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'No grounds' to detain Mubarak

There are no legal grounds to keep deposed Egyptian president Hosni Mubarak in detention after an appeals court ordered his retrial in a corruption case, according to a judicial official.

The official at the chief prosecutor's office said Mubarak has the right to walk free after Egypt's top appeal court ordered a retrial in a corruption case against him and his two sons.

It was the only case still keeping Mubarak behind bars. He has already been cleared over the killings of protesters during Egypt's 2011 uprising that toppled him.

The official said "paperwork is being processed" for Mubarak's release but declined to speculate when that could happen.

The ruling by the Appeals Court in Cairo overturned an earlier verdict which had sentenced Mubarak to three years in prison and his sons Alaa and Gamal to four years each, while four other defendants in the case were acquitted. Mubarak's lawyers appealed against that verdict.

Though the ruling paved the way for Mubarak's imminent release, there was no explicit statement from the authorities that he would leave the hospital in Cairo where he was being held.

There were also conflicting remarks over whether the release would take place. An unnamed security official told the state-run news agency MENA that Mubarak would remain in detention because the Appeals Court ruling did not include a release order.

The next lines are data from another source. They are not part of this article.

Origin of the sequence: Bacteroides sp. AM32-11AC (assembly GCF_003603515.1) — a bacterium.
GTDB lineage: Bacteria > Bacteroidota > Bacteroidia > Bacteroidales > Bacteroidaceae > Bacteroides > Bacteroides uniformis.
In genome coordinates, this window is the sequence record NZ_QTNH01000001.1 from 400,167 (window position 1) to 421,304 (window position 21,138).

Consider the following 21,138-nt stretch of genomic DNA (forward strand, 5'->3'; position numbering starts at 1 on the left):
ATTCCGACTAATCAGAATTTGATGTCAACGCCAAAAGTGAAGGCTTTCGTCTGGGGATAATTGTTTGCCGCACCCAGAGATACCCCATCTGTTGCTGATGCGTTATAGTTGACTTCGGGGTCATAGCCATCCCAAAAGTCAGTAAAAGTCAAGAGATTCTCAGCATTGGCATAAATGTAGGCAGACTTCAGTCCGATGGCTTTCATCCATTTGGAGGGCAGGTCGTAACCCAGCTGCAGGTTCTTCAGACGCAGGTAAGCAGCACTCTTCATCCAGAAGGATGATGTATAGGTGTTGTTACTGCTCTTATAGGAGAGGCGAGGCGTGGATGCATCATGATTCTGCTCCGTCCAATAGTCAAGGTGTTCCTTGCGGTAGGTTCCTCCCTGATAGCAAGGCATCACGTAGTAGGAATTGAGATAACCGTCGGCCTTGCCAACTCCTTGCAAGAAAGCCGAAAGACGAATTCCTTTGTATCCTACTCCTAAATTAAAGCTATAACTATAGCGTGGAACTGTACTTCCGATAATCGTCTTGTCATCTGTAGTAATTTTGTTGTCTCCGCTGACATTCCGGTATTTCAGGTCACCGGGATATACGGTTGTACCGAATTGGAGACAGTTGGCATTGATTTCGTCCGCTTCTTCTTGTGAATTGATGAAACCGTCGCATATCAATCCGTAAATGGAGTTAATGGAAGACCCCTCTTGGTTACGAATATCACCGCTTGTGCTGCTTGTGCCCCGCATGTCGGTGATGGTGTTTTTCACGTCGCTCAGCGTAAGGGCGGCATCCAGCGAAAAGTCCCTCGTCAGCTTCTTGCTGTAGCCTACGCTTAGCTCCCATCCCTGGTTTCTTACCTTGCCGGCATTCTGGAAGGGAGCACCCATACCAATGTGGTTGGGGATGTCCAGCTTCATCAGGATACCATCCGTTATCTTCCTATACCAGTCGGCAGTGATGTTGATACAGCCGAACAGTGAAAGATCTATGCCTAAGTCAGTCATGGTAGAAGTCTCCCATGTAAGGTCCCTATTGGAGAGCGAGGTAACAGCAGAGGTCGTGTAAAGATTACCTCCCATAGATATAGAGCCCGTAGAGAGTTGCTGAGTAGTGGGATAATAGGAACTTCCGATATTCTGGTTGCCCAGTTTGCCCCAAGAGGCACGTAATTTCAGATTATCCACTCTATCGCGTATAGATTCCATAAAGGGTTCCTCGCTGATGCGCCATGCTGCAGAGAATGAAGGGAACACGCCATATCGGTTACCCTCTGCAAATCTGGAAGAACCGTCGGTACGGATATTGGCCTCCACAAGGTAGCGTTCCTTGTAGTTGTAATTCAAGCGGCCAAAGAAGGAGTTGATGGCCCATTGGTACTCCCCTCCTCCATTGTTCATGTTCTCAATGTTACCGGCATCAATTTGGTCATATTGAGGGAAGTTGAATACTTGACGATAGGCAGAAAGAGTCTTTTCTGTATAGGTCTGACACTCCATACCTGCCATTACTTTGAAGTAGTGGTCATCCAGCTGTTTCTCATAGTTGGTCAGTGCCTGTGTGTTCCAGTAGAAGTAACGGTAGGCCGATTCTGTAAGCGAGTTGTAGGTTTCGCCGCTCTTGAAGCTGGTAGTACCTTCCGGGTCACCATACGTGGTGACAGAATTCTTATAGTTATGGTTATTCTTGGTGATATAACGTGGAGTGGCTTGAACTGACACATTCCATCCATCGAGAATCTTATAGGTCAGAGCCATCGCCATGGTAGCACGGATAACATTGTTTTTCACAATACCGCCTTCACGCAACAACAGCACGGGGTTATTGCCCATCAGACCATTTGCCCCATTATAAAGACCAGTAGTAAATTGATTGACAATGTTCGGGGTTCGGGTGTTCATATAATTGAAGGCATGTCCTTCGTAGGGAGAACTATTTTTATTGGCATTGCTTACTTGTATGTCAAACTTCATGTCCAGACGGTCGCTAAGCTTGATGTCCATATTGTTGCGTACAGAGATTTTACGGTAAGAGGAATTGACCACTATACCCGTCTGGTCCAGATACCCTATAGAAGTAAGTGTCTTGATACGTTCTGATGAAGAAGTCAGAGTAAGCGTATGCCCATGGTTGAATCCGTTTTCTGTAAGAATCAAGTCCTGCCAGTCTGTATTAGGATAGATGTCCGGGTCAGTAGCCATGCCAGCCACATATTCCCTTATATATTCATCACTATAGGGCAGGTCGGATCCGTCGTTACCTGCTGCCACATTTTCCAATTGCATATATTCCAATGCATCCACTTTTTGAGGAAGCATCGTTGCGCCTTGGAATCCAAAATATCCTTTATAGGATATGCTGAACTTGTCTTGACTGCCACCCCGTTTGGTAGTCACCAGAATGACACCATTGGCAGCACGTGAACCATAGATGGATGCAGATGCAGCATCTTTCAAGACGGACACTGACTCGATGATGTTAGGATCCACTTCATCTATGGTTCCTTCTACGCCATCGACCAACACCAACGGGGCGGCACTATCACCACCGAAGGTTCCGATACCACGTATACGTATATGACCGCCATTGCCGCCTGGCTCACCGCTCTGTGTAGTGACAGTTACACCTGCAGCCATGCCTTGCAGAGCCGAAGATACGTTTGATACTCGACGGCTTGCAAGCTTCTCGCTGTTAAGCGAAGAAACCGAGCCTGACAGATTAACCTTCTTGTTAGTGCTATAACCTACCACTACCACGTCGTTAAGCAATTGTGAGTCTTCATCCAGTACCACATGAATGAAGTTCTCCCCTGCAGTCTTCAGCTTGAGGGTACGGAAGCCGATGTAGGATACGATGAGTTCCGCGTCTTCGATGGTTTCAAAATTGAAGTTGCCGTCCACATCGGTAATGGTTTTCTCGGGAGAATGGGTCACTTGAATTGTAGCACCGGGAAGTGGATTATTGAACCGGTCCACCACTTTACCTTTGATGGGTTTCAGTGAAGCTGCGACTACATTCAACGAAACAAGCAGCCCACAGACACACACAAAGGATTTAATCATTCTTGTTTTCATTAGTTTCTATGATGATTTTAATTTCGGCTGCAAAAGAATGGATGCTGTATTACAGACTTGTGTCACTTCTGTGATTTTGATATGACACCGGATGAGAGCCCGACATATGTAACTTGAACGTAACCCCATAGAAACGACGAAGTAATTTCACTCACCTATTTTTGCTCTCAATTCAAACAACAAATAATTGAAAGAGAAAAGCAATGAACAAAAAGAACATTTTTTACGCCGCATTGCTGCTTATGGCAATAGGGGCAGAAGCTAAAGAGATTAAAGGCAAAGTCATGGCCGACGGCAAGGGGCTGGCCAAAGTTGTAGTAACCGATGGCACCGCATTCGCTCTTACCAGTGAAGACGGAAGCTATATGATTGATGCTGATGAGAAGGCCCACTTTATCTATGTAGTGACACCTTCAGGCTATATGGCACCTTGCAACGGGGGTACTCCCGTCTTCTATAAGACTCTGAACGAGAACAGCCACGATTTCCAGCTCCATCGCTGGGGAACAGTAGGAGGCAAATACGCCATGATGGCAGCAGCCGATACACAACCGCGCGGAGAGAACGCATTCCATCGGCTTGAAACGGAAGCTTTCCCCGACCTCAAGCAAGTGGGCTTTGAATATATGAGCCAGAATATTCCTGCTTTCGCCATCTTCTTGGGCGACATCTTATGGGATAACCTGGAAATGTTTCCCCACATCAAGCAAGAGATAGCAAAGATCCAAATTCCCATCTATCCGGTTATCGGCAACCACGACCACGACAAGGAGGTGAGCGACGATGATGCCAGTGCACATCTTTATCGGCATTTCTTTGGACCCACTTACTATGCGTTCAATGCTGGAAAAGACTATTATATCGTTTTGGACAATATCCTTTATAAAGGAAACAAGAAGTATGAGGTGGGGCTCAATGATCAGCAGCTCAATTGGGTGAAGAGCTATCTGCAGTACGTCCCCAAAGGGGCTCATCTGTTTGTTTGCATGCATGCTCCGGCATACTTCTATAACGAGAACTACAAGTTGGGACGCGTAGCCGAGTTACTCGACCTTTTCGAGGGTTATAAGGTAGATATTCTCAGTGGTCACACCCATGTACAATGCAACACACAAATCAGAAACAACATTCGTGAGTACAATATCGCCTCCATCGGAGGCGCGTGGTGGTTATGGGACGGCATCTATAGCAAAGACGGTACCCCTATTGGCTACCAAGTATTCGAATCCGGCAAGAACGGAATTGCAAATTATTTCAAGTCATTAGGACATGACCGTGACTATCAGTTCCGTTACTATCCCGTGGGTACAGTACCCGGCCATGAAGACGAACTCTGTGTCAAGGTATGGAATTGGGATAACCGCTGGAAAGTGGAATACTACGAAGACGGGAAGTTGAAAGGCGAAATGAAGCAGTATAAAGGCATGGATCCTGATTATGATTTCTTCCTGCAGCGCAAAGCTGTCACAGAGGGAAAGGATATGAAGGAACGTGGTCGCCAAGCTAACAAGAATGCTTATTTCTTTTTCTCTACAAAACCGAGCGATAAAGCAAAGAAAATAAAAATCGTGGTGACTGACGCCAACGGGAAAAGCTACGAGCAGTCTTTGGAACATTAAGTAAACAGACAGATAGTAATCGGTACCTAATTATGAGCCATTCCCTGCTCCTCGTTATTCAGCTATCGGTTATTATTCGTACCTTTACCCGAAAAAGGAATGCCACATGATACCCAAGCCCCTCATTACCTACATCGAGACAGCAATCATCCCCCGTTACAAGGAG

In the case of the killings of protesters, a judge ruled that the charges were "inadmissible" on a technicality. But the same judge also described the uprising - one of the first that swept the region in what later became known as the Arab Spring - as part of an all alleged "American-Hebrew conspiracy" to undermine Arab countries for Israel's benefit.

That ruling was a blow to the pro-democracy groups and youth groups that spearheaded the "revolution" against Mubarak.

The corruption case - dubbed by Egyptian media as the "presidential palaces" affair - is linked to charges that the three Mubaraks embezzled millions of pounds of state funds over a decade toward the end of Mubarak's rule.

The funds were meant for renovating and maintaining presidential palaces but were instead spent on upgrading the family's private residences.

Mubarak and his sons were fined 21.1 million Egyptian pounds (£2 million) and ordered to reimburse 125 million Egyptian pounds (£11.6 million) to the state treasury.

The Mubaraks had returned around 120 million Egyptian pounds (£11.1 million) to the state in connection with this case in the hope that the charges would be dropped, but the proceedings against them continued.

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